My official host in Hangzhou is Mr. Peng Bo from the Zhejiang FAD. He was just in my office in the Statehouse in March. And everywhere we go, we hear positive comments about Gov. Mitch Daniels' trade mission here last fall. The Indiana-Chinese relationship is certainly blossoming.
After an action packed day (most of us still recovering from our 14-hour flight), I think it's time to sign off for now. I'm looking forward to bragging about Purdue University’s accomplishments tomorrow as we visit several education institutions.
We arrived in China today. Over the next week and a half, a delegation of 25 Hoosiers and I will meet with prospective importers of Hoosier goods, Chinese government officials, commodity trade groups, Chinese trade associations and research universities. The action begins tomorrow, so I may as well start with our goals and a quick story.
Indiana began a relationship with China in 1987, when then-Gov. Robert Orr established a sister-state relationship with the Province of Zhejiang. Despite that relationship, the number of Hoosiers employed by Chinese companies in Indiana is only around 200. In contrast, there are 200 Japanese companies with an Indiana presence, employing 45,000 of our friends and neighbors. As you see, there is a lot of work to be done. Gov. Mitch Daniels made contact in 2009 with his trade mission to China, and we hope to expand on that.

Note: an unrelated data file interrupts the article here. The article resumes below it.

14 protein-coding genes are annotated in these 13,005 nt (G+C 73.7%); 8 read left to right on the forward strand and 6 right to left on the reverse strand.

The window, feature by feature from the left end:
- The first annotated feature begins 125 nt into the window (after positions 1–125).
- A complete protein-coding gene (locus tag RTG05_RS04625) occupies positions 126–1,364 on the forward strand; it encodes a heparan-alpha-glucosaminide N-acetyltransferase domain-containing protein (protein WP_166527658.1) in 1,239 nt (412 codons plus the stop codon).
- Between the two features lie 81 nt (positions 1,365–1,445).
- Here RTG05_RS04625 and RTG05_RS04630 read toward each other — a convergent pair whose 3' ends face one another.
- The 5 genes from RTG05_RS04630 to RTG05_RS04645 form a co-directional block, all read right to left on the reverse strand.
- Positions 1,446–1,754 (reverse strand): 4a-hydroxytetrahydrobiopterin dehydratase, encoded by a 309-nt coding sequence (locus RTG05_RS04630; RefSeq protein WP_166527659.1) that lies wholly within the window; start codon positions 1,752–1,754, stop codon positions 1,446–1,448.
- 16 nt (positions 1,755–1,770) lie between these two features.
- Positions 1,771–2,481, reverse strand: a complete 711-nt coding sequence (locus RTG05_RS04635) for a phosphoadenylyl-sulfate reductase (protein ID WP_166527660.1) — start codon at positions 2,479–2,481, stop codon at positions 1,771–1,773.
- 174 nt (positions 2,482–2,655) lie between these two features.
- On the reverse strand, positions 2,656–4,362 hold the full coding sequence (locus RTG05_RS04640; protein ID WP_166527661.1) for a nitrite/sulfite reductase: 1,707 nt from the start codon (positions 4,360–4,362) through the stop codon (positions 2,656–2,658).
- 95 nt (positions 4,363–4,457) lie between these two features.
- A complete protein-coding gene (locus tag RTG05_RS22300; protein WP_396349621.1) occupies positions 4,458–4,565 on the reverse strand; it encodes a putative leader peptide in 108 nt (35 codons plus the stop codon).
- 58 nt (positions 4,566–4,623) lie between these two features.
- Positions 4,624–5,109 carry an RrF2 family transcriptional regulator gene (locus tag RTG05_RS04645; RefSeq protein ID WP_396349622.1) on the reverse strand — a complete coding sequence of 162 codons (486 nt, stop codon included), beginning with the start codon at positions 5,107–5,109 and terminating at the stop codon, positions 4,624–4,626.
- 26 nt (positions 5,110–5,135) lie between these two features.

While our agricultural exports to China have increased sevenfold since 1997, China still is our fourth-largest importer behind Canada, Mexico and Japan. With the growing population there, the relationships we build on this mission will position Hoosier farmers to provide more and more agricultural goods to China. Those exports currently support 24,000 Hoosier jobs both on and off the farm.
With those figures in mind, I’ll leave you with an anecdote about the Indiana-China connection.
I don’t mean to borrow other people’s stories, but I can think of no better example of the opportunities that exist for Hoosier producers in China. This story belongs to Jay Hein, president of Indiana’s Sagamore Institute, who helped us prepare for this trip.
Jay first visited China several years ago, and on his group's last night here he and the others wanted the full Chinese dining experience. They talked to their hotel concierge about where they could go for the best Peking Duck, a Beijing original and one of China’s national foods.
They arrived at the restaurant, ordered the duck, and began chatting up the waiter, who spoke respectable English. The waiter asked where they were from and Jay replied, “We’re from America. A state called Indiana that you may not have heard of.”
The waiter smiled. “Your duck,” he replied, “is from Indiana.”
Personally, I’m looking forward to the Chinese cuisine. But for the best China has to offer, I guess I’ll have to wait until I get back in Indiana.